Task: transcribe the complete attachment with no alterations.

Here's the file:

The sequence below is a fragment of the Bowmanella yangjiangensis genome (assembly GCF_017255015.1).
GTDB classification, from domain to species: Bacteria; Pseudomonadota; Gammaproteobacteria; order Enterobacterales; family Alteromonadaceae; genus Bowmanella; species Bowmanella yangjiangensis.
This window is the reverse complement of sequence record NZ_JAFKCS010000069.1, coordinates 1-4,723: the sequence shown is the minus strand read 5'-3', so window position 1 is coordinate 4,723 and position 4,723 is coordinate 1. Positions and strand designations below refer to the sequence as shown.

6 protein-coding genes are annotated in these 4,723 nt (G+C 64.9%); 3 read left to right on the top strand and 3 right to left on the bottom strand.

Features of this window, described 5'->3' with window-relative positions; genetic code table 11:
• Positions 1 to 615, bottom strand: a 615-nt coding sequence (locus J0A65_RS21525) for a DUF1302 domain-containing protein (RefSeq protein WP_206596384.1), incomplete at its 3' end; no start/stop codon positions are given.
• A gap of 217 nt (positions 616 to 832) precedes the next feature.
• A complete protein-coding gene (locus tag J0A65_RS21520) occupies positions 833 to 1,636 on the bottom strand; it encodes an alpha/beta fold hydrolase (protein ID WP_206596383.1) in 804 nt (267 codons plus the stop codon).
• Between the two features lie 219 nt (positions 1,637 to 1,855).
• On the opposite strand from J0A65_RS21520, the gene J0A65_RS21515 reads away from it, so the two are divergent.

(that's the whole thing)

The sequence below is a fragment of the Bowmanella yangjiangensis genome (assembly GCF_017255015.1).
GTDB classification, from domain to species: Bacteria; Pseudomonadota; Gammaproteobacteria; order Enterobacterales; family Alteromonadaceae; genus Bowmanella; species Bowmanella yangjiangensis.
This window is the reverse complement of sequence record NZ_JAFKCS010000069.1, coordinates 1-4,723: the sequence shown is the minus strand read 5'-3', so window position 1 is coordinate 4,723 and position 4,723 is coordinate 1. Positions and strand designations below refer to the sequence as shown.

6 protein-coding genes are annotated in these 4,723 nt (G+C 64.9%); 3 read left to right on the top strand and 3 right to left on the bottom strand.

Features of this window, described 5'->3' with window-relative positions; genetic code table 11:
• Positions 1 to 615, bottom strand: a 615-nt coding sequence (locus J0A65_RS21525) for a DUF1302 domain-containing protein (RefSeq protein WP_206596384.1), incomplete at its 3' end; no start/stop codon positions are given.
• A gap of 217 nt (positions 616 to 832) precedes the next feature.
• A complete protein-coding gene (locus tag J0A65_RS21520) occupies positions 833 to 1,636 on the bottom strand; it encodes an alpha/beta fold hydrolase (protein ID WP_206596383.1) in 804 nt (267 codons plus the stop codon).
• Between the two features lie 219 nt (positions 1,637 to 1,855).
• On the opposite strand from J0A65_RS21520, the gene J0A65_RS21515 reads away from it, so the two are divergent.